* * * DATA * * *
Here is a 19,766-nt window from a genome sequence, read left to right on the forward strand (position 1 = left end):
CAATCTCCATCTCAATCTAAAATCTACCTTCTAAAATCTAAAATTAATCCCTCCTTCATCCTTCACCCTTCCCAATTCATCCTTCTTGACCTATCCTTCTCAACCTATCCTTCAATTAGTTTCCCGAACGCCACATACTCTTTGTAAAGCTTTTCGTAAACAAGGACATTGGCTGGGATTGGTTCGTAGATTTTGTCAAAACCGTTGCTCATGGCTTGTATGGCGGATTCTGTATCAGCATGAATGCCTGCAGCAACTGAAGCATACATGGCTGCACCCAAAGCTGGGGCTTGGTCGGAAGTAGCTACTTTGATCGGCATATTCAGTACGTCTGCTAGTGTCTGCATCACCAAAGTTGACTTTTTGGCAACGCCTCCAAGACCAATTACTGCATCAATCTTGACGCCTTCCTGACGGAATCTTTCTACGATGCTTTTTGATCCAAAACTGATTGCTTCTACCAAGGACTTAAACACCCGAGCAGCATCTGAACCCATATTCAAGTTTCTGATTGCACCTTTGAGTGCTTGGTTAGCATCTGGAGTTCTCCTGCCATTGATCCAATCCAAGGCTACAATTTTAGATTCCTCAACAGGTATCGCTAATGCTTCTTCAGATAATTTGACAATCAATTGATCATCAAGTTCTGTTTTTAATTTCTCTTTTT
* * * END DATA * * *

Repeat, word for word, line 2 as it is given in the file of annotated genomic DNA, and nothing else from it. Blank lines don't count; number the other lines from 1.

CAATCTCCATCTCAATCTAAAATCTACCTTCTAAAATCTAAAATTAATCCCTCCTTCATCCTTCACCCTTCCCAATTCATCCTTCTTGACCTATCCTTCTCAACCTATCCTTCAATTAGTTTCCCGAACGCCACATACTCTTTGTAAAGCTTTTCGTAAACAAGGACATTGGCTGGGATTGGTTCGTAGATTTTGTCAAAACCGTTGCTCATGGCTTGTATGGCGGATTCTGTATCAGCATGAATGCCTGCAGCAACTGAAGCATACATGGCTGCACCCAAAGCTGGGGCTTGGTCGGAAGTAGCTACTTTGATCGGCATATTCAGTACGTCTGCTAGTGTCTGCATCACCAAAGTTGACTTTTTGGCAACGCCTCCAAGACCAATTACTGCATCAATCTTGACGCCTTCCTGACGGAATCTTTCTACGATGCTTTTTGATCCAAAACTGATTGCTTCTACCAAGGACTTAAACACCCGAGCAGCATCTGAACCCATATTCAAGTTTCTGATTGCACCTTTGAGTGCTTGGTTAGCATCTGGAGTTCTCCTGCCATTGATCCAATCCAAGGCTACAATTTTAGATTCCTCAACAGGTATCGCTAATGCTTCTTCAGATAATTTGACAATCAATTGATCATCAAGTTCTGTTTTTAATTTCTCTTTTT